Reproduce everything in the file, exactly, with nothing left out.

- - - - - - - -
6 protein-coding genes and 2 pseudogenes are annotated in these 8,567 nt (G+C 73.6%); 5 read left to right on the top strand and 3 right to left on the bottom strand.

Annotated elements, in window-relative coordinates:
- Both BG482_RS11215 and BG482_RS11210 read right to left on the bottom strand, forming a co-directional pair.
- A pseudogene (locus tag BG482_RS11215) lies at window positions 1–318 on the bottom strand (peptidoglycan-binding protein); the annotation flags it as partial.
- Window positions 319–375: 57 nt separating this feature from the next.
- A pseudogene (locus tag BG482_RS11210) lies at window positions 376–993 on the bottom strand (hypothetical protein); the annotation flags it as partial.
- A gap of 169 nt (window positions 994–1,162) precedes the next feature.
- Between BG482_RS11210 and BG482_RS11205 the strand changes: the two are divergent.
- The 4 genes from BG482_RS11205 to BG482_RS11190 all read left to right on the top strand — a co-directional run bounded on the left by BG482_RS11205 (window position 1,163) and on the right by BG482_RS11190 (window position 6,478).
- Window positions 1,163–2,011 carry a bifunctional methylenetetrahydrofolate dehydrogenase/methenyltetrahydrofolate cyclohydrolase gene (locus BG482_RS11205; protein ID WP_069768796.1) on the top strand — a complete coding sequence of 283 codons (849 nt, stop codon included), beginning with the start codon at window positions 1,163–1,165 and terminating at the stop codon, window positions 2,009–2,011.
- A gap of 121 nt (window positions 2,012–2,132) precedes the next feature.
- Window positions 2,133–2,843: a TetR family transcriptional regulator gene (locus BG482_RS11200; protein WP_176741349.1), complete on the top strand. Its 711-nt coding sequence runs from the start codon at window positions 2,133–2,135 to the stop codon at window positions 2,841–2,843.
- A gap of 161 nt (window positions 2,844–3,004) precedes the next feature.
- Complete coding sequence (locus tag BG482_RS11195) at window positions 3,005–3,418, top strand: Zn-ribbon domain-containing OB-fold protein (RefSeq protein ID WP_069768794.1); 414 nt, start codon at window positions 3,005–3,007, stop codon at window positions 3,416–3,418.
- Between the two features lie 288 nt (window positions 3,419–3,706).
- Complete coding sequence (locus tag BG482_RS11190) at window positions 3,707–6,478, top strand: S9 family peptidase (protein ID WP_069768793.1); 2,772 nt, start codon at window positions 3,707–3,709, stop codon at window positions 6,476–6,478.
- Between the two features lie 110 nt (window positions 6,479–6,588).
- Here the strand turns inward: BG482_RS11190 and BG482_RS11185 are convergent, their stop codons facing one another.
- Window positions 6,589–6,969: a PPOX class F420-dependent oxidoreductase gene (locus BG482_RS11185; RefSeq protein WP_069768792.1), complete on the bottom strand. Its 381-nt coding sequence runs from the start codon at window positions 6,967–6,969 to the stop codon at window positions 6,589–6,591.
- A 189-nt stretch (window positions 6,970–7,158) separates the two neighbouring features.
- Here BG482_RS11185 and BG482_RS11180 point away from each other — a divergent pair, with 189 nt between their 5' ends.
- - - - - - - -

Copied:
6 protein-coding genes and 2 pseudogenes are annotated in these 8,567 nt (G+C 73.6%); 5 read left to right on the top strand and 3 right to left on the bottom strand.

Annotated elements, in window-relative coordinates:
- Both BG482_RS11215 and BG482_RS11210 read right to left on the bottom strand, forming a co-directional pair.
- A pseudogene (locus tag BG482_RS11215) lies at window positions 1–318 on the bottom strand (peptidoglycan-binding protein); the annotation flags it as partial.
- Window positions 319–375: 57 nt separating this feature from the next.
- A pseudogene (locus tag BG482_RS11210) lies at window positions 376–993 on the bottom strand (hypothetical protein); the annotation flags it as partial.
- A gap of 169 nt (window positions 994–1,162) precedes the next feature.
- Between BG482_RS11210 and BG482_RS11205 the strand changes: the two are divergent.
- The 4 genes from BG482_RS11205 to BG482_RS11190 all read left to right on the top strand — a co-directional run bounded on the left by BG482_RS11205 (window position 1,163) and on the right by BG482_RS11190 (window position 6,478).
- Window positions 1,163–2,011 carry a bifunctional methylenetetrahydrofolate dehydrogenase/methenyltetrahydrofolate cyclohydrolase gene (locus BG482_RS11205; protein ID WP_069768796.1) on the top strand — a complete coding sequence of 283 codons (849 nt, stop codon included), beginning with the start codon at window positions 1,163–1,165 and terminating at the stop codon, window positions 2,009–2,011.
- A gap of 121 nt (window positions 2,012–2,132) precedes the next feature.
- Window positions 2,133–2,843: a TetR family transcriptional regulator gene (locus BG482_RS11200; protein WP_176741349.1), complete on the top strand. Its 711-nt coding sequence runs from the start codon at window positions 2,133–2,135 to the stop codon at window positions 2,841–2,843.
- A gap of 161 nt (window positions 2,844–3,004) precedes the next feature.
- Complete coding sequence (locus tag BG482_RS11195) at window positions 3,005–3,418, top strand: Zn-ribbon domain-containing OB-fold protein (RefSeq protein ID WP_069768794.1); 414 nt, start codon at window positions 3,005–3,007, stop codon at window positions 3,416–3,418.
- Between the two features lie 288 nt (window positions 3,419–3,706).
- Complete coding sequence (locus tag BG482_RS11190) at window positions 3,707–6,478, top strand: S9 family peptidase (protein ID WP_069768793.1); 2,772 nt, start codon at window positions 3,707–3,709, stop codon at window positions 6,476–6,478.
- Between the two features lie 110 nt (window positions 6,479–6,588).
- Here the strand turns inward: BG482_RS11190 and BG482_RS11185 are convergent, their stop codons facing one another.
- Window positions 6,589–6,969: a PPOX class F420-dependent oxidoreductase gene (locus BG482_RS11185; RefSeq protein WP_069768792.1), complete on the bottom strand. Its 381-nt coding sequence runs from the start codon at window positions 6,967–6,969 to the stop codon at window positions 6,589–6,591.
- A 189-nt stretch (window positions 6,970–7,158) separates the two neighbouring features.
- Here BG482_RS11185 and BG482_RS11180 point away from each other — a divergent pair, with 189 nt between their 5' ends.